National Popular Vote
Voter Identification Laws
Voters in many states dream of the day when their vote for president will count just as much as those of voters in the handful of battleground states such as Florida and Ohio. Now, with the closeness of the Democratic presidential primary and the proportional delegate allocation rules that almost all state Democratic Parties follow, those voters are getting a taste of what it would mean if every vote mattered in elections and they are responding in overwhelming numbers.
The campaign to make every vote count in general elections is focused on passing an interstate compact where states agree to apportion their presidential electors to the winner of the national popular vote (NPV). The compact would become effective when a majority of electors are included under the agreement. Spearheaded by National Popular Vote Inc., and assisted by Fairvote and the Progressive States Network, as well as a host of local organizations and dedicated citizens, the movement to enact this compact is rapidly gaining steam in states around the country.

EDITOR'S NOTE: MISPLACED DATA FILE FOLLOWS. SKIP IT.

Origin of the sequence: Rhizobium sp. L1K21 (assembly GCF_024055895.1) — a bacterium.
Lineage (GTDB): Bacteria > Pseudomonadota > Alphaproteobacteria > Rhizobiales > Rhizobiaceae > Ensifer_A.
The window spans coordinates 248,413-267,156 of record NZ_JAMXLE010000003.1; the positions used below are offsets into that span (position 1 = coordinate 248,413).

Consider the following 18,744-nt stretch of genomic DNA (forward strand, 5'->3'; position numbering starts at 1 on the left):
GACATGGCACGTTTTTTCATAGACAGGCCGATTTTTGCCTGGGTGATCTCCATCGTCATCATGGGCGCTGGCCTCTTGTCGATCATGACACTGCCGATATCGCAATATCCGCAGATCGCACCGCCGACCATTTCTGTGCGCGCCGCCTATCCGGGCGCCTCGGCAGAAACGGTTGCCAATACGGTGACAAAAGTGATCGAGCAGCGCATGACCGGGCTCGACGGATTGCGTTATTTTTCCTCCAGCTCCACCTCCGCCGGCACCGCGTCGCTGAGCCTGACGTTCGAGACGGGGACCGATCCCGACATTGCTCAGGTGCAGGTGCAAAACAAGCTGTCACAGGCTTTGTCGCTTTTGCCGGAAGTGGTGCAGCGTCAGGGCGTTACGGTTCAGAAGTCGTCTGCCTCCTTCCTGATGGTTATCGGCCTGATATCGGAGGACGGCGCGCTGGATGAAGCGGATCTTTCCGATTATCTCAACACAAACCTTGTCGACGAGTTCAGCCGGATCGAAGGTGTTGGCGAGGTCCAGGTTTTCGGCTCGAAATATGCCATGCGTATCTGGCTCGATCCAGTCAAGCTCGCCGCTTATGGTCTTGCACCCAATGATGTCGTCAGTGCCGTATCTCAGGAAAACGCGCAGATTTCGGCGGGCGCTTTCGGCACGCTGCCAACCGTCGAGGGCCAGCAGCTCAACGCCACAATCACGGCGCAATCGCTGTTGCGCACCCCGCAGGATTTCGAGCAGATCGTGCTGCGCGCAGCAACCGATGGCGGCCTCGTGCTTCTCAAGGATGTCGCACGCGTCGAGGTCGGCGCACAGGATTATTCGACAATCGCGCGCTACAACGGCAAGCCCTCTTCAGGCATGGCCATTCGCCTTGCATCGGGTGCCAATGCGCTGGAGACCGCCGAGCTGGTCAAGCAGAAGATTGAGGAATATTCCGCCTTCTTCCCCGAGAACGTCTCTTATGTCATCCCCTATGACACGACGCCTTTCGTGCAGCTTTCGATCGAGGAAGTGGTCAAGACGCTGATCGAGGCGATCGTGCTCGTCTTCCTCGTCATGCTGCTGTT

In just the past couple of weeks two more legislative chambers have passed the NPV compact – the Vermont Senate, where the bill is sponsored by Sen. James C. Condos, and the Maine Senate, where Sen. John L. Martin carries the bill. Senator Martin also sponsored the bill that gave Maine its current system of proportional apportionment of electors – a system shared with only Nebraska – many years ago. Sen. Martin has led the way again as a strong supporter of a national popular vote for president. This time his bill had been held at a stalemate with 17 legislators in support and 17 in opposition. In the end Republican Sen. Peter Mills broke with the other members of his caucus to give the bill the 18 votes it needed for passage.